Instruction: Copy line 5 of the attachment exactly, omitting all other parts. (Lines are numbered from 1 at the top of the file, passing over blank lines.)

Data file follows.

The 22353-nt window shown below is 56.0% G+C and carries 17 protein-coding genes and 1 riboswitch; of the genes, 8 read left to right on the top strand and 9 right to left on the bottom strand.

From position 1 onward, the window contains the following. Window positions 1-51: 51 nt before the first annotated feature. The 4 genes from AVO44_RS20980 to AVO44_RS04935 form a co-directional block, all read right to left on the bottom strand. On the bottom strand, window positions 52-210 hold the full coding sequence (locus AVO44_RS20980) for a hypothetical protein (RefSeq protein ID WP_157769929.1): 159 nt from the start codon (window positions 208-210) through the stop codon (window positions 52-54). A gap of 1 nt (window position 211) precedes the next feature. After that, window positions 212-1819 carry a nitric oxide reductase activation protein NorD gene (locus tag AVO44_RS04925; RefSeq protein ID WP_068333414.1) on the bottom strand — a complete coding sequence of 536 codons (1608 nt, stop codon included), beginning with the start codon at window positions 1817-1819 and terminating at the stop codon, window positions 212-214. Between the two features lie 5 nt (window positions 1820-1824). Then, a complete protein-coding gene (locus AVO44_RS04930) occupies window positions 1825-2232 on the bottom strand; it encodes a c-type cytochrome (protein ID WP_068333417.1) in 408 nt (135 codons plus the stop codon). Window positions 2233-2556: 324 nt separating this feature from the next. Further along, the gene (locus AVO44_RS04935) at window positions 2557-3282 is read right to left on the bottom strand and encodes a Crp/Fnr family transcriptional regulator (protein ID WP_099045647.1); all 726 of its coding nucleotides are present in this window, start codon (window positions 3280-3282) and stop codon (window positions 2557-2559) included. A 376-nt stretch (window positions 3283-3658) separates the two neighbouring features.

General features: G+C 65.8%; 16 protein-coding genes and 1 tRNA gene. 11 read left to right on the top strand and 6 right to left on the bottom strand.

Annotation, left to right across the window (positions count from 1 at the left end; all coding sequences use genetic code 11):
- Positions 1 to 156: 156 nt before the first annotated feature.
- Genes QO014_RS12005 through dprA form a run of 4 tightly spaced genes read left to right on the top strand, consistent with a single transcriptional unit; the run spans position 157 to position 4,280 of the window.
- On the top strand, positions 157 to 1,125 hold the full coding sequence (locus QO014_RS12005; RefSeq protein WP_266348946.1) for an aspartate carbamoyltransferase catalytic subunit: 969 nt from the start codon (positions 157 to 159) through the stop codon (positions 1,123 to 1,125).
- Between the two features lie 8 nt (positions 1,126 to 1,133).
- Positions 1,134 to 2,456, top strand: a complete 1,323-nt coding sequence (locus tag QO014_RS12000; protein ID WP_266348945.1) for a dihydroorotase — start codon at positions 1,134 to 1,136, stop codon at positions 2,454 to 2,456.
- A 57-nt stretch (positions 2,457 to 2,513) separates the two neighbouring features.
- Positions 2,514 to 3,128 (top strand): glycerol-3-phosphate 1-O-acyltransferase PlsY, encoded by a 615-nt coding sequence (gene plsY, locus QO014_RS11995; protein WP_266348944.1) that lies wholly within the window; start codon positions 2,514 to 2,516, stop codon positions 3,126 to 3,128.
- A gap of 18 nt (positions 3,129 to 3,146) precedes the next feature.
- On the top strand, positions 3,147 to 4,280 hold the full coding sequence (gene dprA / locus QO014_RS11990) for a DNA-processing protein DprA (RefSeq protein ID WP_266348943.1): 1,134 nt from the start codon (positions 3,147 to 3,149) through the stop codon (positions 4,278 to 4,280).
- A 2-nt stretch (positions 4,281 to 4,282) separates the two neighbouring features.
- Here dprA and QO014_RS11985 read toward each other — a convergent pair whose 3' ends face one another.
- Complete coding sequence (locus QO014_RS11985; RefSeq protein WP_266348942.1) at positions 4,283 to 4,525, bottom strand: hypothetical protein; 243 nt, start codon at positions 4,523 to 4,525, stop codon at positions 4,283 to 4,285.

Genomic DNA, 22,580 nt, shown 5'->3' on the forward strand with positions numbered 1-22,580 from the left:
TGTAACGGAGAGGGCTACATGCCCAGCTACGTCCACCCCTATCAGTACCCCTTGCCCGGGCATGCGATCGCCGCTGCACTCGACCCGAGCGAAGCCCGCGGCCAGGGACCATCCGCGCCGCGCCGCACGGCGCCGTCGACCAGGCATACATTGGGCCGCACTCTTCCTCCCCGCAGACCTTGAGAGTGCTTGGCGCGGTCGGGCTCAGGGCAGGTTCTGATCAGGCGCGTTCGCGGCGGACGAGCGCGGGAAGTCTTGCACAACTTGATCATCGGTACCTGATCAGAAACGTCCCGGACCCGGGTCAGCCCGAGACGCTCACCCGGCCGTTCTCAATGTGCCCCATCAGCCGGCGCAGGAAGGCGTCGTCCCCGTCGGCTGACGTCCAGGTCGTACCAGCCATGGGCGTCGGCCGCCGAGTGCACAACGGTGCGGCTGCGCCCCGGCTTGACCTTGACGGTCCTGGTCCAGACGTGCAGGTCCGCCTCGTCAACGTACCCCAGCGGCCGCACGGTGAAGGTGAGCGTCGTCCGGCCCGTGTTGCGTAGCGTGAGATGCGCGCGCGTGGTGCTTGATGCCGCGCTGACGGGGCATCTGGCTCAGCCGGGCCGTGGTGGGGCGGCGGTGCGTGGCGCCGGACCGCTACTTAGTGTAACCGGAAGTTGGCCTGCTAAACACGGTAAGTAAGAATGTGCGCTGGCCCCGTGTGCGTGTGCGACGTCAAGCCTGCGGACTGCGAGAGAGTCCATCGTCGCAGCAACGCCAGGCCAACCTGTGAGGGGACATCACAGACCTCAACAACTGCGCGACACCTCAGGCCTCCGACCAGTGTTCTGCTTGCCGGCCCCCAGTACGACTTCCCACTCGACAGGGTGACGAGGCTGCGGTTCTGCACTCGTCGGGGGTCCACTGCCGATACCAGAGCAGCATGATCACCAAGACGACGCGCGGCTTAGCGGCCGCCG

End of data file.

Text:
- Positions 1 to 156: 156 nt before the first annotated feature.